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What Unions Should Do

October 1, 1991

Despite plenty of bad news on the Canadian labour scene, not every trade unionist is committed to the class-conflict idea. We should not be fooled by the high-profile rhetoric from the likes of Darryl Bean, Bob White, and Jean-Claude Parrot. Some union leaders and members are quietly helping to develop excellent forms of labour-management cooperation in the workplaces of North America. Although they are the exception, they are yet heartening reminders and signs of the possibility and promise of a better way.

Some are no doubt convinced that unions thrive on discontent in the workplace and that the world would be better off without them. John Hoerr, an American business journalist who specializes in labour-management relations, disagrees. He believes that unions can and should be part of the solution to the serious problems now facing North American business. (See John Hoerr, "What Should Unions Do?" Harvard Business Review, May-June, 1991, pp. 30-45.)

Hoerr's important essay contains a warning and a challenge for unions: begin to play a constructive role in cooperation with management or face the same downward slide experienced by U.S. unions (membership stands at about 17 per cent of the total workforce compared to 36 per cent in Canada). He is convinced that companies need the responsible participation of trade unions if they are to thrive in the current, volatile and highly competitive global environment.

Hoerr writes that unions need to reinvent themselves and "develop a vision of how workers should help shape the technological and social revolution that is transforming the workplace." "What Should Unions Do?" contains a helpful review of several recent publications that elaborate on the need for mapping out a new and imaginative role for unions.

Scientific Management in Reverse

Hoerr reminds us that industrial unions were a logical and largely successful response to the emergence of mass production factories, especially after the mid-1930s. But this type of trade unionism also contained the seeds of its own eventual decline because it adopted a mirror-image strategy of scientific management. Industrial unions developed a policy of "job control" that included the separation of managing/planning and doing the actual work. The results are the now well-known inflexible job categories and rigid workplace rules that straight jacket business and hamstring management.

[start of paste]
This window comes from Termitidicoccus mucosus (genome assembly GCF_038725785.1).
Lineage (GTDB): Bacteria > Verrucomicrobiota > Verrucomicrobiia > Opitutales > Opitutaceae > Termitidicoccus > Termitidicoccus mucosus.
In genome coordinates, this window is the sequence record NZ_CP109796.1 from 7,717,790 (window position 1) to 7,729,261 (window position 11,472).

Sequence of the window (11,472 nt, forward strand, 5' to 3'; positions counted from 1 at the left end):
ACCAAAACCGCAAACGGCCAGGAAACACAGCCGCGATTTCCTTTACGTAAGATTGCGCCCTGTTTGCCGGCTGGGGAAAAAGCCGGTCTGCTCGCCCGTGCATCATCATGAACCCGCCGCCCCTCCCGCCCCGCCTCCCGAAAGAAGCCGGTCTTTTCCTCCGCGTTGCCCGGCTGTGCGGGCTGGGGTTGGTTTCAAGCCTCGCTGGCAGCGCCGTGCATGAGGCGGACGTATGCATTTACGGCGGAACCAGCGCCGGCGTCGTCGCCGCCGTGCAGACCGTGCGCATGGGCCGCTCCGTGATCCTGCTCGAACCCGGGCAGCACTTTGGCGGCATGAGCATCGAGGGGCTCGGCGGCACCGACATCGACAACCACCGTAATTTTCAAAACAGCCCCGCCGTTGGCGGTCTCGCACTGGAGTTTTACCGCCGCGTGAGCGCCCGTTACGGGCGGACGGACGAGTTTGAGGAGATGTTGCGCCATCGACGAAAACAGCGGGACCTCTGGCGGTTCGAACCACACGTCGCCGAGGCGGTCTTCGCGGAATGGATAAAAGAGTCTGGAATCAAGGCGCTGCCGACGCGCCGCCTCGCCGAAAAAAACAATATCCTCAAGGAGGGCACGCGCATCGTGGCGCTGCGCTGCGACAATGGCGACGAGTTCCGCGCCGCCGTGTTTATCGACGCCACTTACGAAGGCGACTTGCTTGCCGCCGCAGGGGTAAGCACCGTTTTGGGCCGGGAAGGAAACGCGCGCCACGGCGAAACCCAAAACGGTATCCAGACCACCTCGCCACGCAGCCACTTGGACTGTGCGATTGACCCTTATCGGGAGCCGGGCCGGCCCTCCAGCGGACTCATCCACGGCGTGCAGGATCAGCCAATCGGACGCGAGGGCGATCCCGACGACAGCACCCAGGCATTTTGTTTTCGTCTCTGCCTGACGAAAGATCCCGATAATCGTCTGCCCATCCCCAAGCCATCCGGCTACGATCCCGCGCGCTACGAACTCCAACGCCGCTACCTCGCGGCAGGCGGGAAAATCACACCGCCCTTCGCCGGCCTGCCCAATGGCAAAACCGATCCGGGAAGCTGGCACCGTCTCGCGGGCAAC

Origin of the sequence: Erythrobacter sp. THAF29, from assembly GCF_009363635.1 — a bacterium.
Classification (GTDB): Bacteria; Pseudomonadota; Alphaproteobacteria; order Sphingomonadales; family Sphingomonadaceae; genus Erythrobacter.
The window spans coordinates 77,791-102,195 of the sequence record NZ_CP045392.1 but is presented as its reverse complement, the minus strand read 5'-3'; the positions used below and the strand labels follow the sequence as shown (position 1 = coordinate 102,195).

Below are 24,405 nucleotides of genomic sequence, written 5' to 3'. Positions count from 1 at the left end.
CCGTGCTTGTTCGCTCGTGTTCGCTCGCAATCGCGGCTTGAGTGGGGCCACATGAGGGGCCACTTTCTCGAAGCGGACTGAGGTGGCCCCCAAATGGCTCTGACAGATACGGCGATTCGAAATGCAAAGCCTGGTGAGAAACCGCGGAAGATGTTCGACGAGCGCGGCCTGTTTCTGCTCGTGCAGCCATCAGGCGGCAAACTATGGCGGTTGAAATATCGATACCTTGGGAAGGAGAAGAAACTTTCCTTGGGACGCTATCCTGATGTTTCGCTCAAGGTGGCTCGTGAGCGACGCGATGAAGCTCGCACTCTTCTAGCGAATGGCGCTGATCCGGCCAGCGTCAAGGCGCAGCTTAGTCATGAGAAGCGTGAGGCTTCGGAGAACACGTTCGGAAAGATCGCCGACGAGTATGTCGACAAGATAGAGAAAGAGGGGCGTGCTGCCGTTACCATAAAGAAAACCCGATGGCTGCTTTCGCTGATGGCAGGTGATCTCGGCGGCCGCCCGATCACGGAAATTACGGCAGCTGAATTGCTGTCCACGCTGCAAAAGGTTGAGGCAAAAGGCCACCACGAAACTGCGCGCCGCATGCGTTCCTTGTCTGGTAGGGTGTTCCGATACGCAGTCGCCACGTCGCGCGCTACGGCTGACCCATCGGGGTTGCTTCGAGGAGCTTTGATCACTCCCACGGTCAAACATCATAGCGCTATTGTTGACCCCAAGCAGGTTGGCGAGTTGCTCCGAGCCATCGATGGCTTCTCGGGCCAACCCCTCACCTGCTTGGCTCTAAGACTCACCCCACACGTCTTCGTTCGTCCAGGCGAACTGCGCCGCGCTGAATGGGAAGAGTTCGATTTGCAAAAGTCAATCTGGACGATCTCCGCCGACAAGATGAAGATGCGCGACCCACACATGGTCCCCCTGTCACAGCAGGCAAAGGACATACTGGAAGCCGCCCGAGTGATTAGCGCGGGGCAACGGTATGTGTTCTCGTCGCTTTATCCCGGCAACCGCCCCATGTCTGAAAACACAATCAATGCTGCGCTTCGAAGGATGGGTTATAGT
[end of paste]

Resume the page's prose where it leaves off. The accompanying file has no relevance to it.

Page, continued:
When national boundaries are easily crossed and competition is severe, the need is not only for flexibility but also for the combined best efforts of everyone involved. Employers and unions in Germany, Japan, and elsewhere have learned to cooperate with one another to their mutual benefit. Some North American companies have begun to tap the knowledge and skills of their employees by such innovations as self-managing teams.

One example is the Corning Company, which, in cooperation with the union representing its employees, has done away with its traditional authoritarian management style. In its stead, Corning has introduced a form of joint decision making that recognizes "the rights of workers to participate in decisions that affect their working lives" and "a work environment free of arbitrary and authoritarian attitudes." These are more than fine-sounding words. According to Hoerr, the changes introduced at all of Coming's 28 U.S. factories have enabled the employees to experience a new sense of pride of workmanship and direct involvement in the affairs of this company.

Of particular interest to Canadian readers is the work design project undertaken at the Shell Canada chemical plant in Sarnia, Ontario. (See Tom Rankin, New Forms of Work Organization: The Challenge for North American Unions, University of Toronto Press, 1990.) This plant is staffed and operated in a way that is very different from traditional hierarchical and adversarial labour-management relations. Work teams are responsible for operating the plant and have a major say in hiring, training, progression, and day-to-day decision making. Management levels are reduced and there are only two work classifications.

Instead of a lengthy collective agreement with precise rules, Local 800 of the Energy and Chemical Workers Union and management are guided by a flexible set of work rules, a "philosophy statement," and a very brief collective agreement. Flexibility, joint decision making, and learning a variety of skills are the key elements of labour relations at the Shell plant. Not surprisingly, the union at this plant has come under severe attack from the traditionalists in trade union ranks.

The results at the Shell plant have shown there is much to be gained when labour and management learn to work together in an atmosphere of trust and mutual respect. In fact, as Hoerr warns, unless unions are prepared to let go of their old adversarial ways, they will become irrelevant relics of a bygone era. They will then only have themselves to blame for their short-sightedness and intransigence. Conversely, if good sense and civility still win in the workplaces of this nation, they would undoubtedly help to patch up the now dangerously strained fabric of this confused and troubled nation.